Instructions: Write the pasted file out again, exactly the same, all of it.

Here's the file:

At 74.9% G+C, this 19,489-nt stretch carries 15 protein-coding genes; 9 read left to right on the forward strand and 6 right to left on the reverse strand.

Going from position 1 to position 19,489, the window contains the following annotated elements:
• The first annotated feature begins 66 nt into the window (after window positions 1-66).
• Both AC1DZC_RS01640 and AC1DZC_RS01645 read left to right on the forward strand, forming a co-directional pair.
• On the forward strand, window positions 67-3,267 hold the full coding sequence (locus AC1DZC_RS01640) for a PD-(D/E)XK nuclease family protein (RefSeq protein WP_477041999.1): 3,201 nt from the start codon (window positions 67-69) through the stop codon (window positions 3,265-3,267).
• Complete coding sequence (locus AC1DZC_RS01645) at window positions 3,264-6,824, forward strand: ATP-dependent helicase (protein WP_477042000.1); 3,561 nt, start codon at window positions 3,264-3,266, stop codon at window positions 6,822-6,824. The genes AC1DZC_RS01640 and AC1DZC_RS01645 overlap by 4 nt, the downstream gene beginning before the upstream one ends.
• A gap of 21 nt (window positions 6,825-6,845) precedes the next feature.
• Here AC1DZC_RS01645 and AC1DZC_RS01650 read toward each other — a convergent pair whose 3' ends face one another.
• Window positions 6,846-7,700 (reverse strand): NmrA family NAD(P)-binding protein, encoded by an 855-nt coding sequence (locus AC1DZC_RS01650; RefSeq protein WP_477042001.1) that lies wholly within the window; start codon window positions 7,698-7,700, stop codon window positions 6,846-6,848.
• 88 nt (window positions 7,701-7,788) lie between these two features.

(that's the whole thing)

At 74.9% G+C, this 19,489-nt stretch carries 15 protein-coding genes; 9 read left to right on the forward strand and 6 right to left on the reverse strand.

Going from position 1 to position 19,489, the window contains the following annotated elements:
• The first annotated feature begins 66 nt into the window (after window positions 1-66).
• Both AC1DZC_RS01640 and AC1DZC_RS01645 read left to right on the forward strand, forming a co-directional pair.
• On the forward strand, window positions 67-3,267 hold the full coding sequence (locus AC1DZC_RS01640) for a PD-(D/E)XK nuclease family protein (RefSeq protein WP_477041999.1): 3,201 nt from the start codon (window positions 67-69) through the stop codon (window positions 3,265-3,267).
• Complete coding sequence (locus AC1DZC_RS01645) at window positions 3,264-6,824, forward strand: ATP-dependent helicase (protein WP_477042000.1); 3,561 nt, start codon at window positions 3,264-3,266, stop codon at window positions 6,822-6,824. The genes AC1DZC_RS01640 and AC1DZC_RS01645 overlap by 4 nt, the downstream gene beginning before the upstream one ends.
• A gap of 21 nt (window positions 6,825-6,845) precedes the next feature.
• Here AC1DZC_RS01645 and AC1DZC_RS01650 read toward each other — a convergent pair whose 3' ends face one another.
• Window positions 6,846-7,700 (reverse strand): NmrA family NAD(P)-binding protein, encoded by an 855-nt coding sequence (locus AC1DZC_RS01650; RefSeq protein WP_477042001.1) that lies wholly within the window; start codon window positions 7,698-7,700, stop codon window positions 6,846-6,848.
• 88 nt (window positions 7,701-7,788) lie between these two features.